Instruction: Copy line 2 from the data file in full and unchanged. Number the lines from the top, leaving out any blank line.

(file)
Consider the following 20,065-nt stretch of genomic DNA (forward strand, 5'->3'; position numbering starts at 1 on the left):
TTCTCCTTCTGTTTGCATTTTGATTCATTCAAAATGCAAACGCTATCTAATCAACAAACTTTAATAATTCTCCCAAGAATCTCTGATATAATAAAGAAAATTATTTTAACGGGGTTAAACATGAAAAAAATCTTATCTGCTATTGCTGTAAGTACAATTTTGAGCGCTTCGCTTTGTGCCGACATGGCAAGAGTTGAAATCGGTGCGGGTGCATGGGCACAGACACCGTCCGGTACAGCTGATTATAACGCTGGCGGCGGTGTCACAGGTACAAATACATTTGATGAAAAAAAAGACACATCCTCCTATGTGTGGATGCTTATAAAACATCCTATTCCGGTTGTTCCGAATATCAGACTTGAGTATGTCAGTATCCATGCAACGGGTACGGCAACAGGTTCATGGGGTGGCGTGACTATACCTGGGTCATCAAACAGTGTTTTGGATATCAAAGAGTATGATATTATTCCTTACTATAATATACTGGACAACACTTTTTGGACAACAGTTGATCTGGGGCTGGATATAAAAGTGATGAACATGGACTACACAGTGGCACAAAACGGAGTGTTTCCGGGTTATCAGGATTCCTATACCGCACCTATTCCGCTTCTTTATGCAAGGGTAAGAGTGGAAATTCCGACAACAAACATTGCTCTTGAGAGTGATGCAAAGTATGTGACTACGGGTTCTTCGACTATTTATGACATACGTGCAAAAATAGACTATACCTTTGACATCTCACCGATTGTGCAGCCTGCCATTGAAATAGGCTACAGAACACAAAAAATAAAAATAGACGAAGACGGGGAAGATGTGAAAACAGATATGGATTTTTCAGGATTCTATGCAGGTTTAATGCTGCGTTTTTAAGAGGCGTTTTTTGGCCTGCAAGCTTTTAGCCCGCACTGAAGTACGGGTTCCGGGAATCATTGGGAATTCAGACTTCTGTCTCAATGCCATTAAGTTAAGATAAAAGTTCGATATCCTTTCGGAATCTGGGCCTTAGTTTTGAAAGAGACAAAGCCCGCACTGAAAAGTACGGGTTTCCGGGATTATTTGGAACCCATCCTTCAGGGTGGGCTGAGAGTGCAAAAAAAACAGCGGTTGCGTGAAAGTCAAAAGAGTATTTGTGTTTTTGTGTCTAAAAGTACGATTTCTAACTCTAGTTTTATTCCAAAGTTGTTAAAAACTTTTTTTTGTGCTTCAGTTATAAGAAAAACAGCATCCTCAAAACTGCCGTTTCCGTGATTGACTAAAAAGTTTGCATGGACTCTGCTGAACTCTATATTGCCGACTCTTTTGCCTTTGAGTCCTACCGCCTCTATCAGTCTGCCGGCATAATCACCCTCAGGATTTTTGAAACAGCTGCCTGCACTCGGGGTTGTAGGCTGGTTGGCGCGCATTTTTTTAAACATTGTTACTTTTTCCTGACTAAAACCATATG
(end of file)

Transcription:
TTCTCCTTCTGTTTGCATTTTGATTCATTCAAAATGCAAACGCTATCTAATCAACAAACTTTAATAATTCTCCCAAGAATCTCTGATATAATAAAGAAAATTATTTTAACGGGGTTAAACATGAAAAAAATCTTATCTGCTATTGCTGTAAGTACAATTTTGAGCGCTTCGCTTTGTGCCGACATGGCAAGAGTTGAAATCGGTGCGGGTGCATGGGCACAGACACCGTCCGGTACAGCTGATTATAACGCTGGCGGCGGTGTCACAGGTACAAATACATTTGATGAAAAAAAAGACACATCCTCCTATGTGTGGATGCTTATAAAACATCCTATTCCGGTTGTTCCGAATATCAGACTTGAGTATGTCAGTATCCATGCAACGGGTACGGCAACAGGTTCATGGGGTGGCGTGACTATACCTGGGTCATCAAACAGTGTTTTGGATATCAAAGAGTATGATATTATTCCTTACTATAATATACTGGACAACACTTTTTGGACAACAGTTGATCTGGGGCTGGATATAAAAGTGATGAACATGGACTACACAGTGGCACAAAACGGAGTGTTTCCGGGTTATCAGGATTCCTATACCGCACCTATTCCGCTTCTTTATGCAAGGGTAAGAGTGGAAATTCCGACAACAAACATTGCTCTTGAGAGTGATGCAAAGTATGTGACTACGGGTTCTTCGACTATTTATGACATACGTGCAAAAATAGACTATACCTTTGACATCTCACCGATTGTGCAGCCTGCCATTGAAATAGGCTACAGAACACAAAAAATAAAAATAGACGAAGACGGGGAAGATGTGAAAACAGATATGGATTTTTCAGGATTCTATGCAGGTTTAATGCTGCGTTTTTAAGAGGCGTTTTTTGGCCTGCAAGCTTTTAGCCCGCACTGAAGTACGGGTTCCGGGAATCATTGGGAATTCAGACTTCTGTCTCAATGCCATTAAGTTAAGATAAAAGTTCGATATCCTTTCGGAATCTGGGCCTTAGTTTTGAAAGAGACAAAGCCCGCACTGAAAAGTACGGGTTTCCGGGATTATTTGGAACCCATCCTTCAGGGTGGGCTGAGAGTGCAAAAAAAACAGCGGTTGCGTGAAAGTCAAAAGAGTATTTGTGTTTTTGTGTCTAAAAGTACGATTTCTAACTCTAGTTTTATTCCAAAGTTGTTAAAAACTTTTTTTTGTGCTTCAGTTATAAGAAAAACAGCATCCTCAAAACTGCCGTTTCCGTGATTGACTAAAAAGTTTGCATGGACTCTGCTGAACTCTATATTGCCGACTCTTTTGCCTTTGAGTCCTACCGCCTCTATCAGTCTGCCGGCATAATCACCCTCAGGATTTTTGAAACAGCTGCCTGCACTCGGGGTTGTAGGCTGGTTGGCGCGCATTTTTTTAAACATTGTTACTTTTTCCTGACTAAAACCATATG